Dillon Lays Down Pen to Tackle Issues

Councilman got his start on the city’s library commission
EDITOR’S NOTE: The Dispatch is running profiles every day this week on each of the five candidates running for three city council seats Nov. 8. Tomorrow the paper will run a profile on Craig Gartman.

Gilroy – Four years ago, Bob Dillon chose to walk the walk and make a bid for city council, rather than just talking a big game from the safe confines of his weekly newspaper column.

“I commented on (politics) so long that I began to think ‘Hey, I can do this,’ ” said Dillon, who wrote a Dispatch column for 11 years before he was elected to his first term on council. “I decided that rather than just being a pundit, I would try it from the inside – and boy is it different. You could criticize from the ivory tower and think you can make things happen, but once on council, you begin to learn how long the process takes. It can be frustrating, but you have to work within it.”

Since ascending to the city’s top governing body in 2001, Dillon, who frequently notes his impatience with the slow grind of government, has encountered both frustrations and success.

He and other councilmen have pushed through policy changes in the last two years credited for breathing new life into the downtown after two decades of decline. The area now has more than two dozen projects in the works, including a major housing project at the old Cannery site off Lewis Street.

At the same time, Dillon pointed out that sidewalks remain cracked and uprooted, despite lip service to the citywide problem for the last 15 years.

“We need to take a close look at sidewalks,” he said. “I think all we’re missing there is the political will to get it done. It’s the same with the downtown. It languished for years until council decided to get it done. I think we’re going to have to climb the same mountain with the sidewalks.”

Dillon and fellow candidates Dion Bracco and Councilman Craig Gartman have proposed borrowing against projected increases in tax revenues to finance sidewalk repairs.

At the same time, Dillon believes the city must tighten the purse strings where possible, especially with regard to union salaries and benefits. He was among the early supporters of a ballot measure to eliminate binding arbitration after Fire Local #2805 and the city reached impasse in labor negotiations this spring. His position has evolved since then into a focus on greater council involvement in labor talks as a way to avoid impasse.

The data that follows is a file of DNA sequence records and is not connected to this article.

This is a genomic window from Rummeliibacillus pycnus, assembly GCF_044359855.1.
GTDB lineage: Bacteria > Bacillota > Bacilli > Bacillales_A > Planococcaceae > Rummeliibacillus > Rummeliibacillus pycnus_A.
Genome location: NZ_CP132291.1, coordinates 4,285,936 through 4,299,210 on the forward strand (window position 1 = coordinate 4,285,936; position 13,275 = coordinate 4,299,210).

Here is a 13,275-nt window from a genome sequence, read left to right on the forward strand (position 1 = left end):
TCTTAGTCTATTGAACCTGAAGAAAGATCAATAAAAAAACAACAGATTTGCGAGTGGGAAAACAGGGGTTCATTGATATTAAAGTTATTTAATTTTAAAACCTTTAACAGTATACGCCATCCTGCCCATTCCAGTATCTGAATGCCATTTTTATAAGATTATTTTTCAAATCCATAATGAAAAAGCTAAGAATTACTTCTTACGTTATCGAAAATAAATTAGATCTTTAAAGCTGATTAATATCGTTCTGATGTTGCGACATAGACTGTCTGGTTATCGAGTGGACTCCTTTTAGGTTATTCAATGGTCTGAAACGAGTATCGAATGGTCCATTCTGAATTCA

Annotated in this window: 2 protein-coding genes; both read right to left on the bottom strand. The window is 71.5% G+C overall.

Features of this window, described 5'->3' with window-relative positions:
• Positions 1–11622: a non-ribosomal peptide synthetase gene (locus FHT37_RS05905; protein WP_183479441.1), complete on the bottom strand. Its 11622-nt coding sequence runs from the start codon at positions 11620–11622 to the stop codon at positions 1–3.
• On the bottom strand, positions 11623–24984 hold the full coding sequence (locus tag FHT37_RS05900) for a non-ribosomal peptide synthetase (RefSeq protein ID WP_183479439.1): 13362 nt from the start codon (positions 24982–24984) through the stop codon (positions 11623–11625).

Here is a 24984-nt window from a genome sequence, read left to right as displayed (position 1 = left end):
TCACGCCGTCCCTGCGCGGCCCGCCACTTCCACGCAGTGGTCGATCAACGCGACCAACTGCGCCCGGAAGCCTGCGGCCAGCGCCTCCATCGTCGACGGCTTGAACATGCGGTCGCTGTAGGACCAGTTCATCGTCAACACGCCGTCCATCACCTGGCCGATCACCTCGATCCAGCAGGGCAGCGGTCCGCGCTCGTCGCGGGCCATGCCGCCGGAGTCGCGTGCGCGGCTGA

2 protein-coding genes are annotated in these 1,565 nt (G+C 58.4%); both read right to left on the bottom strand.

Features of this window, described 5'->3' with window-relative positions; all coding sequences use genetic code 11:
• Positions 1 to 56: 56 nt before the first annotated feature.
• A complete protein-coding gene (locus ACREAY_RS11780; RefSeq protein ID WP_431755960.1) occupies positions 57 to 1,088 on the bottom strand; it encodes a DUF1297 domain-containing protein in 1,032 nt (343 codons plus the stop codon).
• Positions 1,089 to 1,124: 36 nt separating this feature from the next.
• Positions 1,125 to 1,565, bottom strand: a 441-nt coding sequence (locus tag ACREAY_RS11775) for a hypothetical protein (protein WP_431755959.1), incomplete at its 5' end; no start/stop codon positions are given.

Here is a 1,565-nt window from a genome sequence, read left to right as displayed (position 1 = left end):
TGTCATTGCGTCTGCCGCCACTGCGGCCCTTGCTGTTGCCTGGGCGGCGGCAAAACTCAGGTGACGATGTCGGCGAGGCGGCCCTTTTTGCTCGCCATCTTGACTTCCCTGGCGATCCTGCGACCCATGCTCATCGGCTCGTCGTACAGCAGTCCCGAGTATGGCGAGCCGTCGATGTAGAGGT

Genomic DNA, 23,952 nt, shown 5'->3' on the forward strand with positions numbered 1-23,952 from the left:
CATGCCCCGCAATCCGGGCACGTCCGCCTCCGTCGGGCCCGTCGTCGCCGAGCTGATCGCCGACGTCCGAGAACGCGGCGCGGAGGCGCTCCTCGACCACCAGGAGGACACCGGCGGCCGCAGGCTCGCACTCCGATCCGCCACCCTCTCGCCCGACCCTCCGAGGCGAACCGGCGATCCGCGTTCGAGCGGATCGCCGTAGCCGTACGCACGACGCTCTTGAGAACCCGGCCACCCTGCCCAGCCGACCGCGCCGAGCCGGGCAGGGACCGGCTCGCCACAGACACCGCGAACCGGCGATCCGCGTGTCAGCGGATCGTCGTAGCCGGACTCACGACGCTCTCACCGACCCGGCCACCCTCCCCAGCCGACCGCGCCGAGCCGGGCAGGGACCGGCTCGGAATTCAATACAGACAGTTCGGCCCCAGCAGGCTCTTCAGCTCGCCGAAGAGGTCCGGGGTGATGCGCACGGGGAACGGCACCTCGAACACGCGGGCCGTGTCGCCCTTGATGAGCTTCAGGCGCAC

Still, he questions the demands public safety workers have placed on the city’s budget. According to city staff, 80 cents out of every dollar go toward fire and police budgets, and firefighters are now demanding salary and benefit increases to match those given to police four years ago. They point to the city’s $23-million general fund, tax revenues from the outlets and returns of state takeaways as a funding source to meet their demands.

“I know the firefighters are eager to jump on board because they think we’re doing well,” Dillon said. “But pluses in the city budget aren’t necessarily the property of bargaining units. They belong to the citizens. I believe our public safety people are well compensated and have good benefits.”

Dillon took a different path to council than most of his colleagues, who have generally spent at least one term on the city’s planning commission. Instead, Dillon got his start on the Library Commission in 1996. He said he spent the first two years on council attending planning commission meetings to get up to speed, since a vast majority of council work involves development issues. In recent weeks, Dillon was among the minority of councilmen who opposed a controversial plan to bring higher-density development to Miller Avenue, one of the city’s most scenic streets. While that decision may have earned him some votes, he has also taken the politically risky step of not including a 200-word statement in ballot pamphlets sent to every voter. The maneuver, which saved the city $1,500 in filing fees, was intended to highlight Dillon’s determination to rein in city spending.

Looking ahead, he plans to focus his energy on maintaining the momentum of downtown redevelopment, while protecting business owners in the area.

“I think council will probably look at the incentive program, additional housing permits, and the streetscape and parking issues,” he said, referring to the expected loss of parking during next year’s major street improvements along Monterey Street. “We don’t want to run anybody out of business. You’re walking on a tight rope there.”

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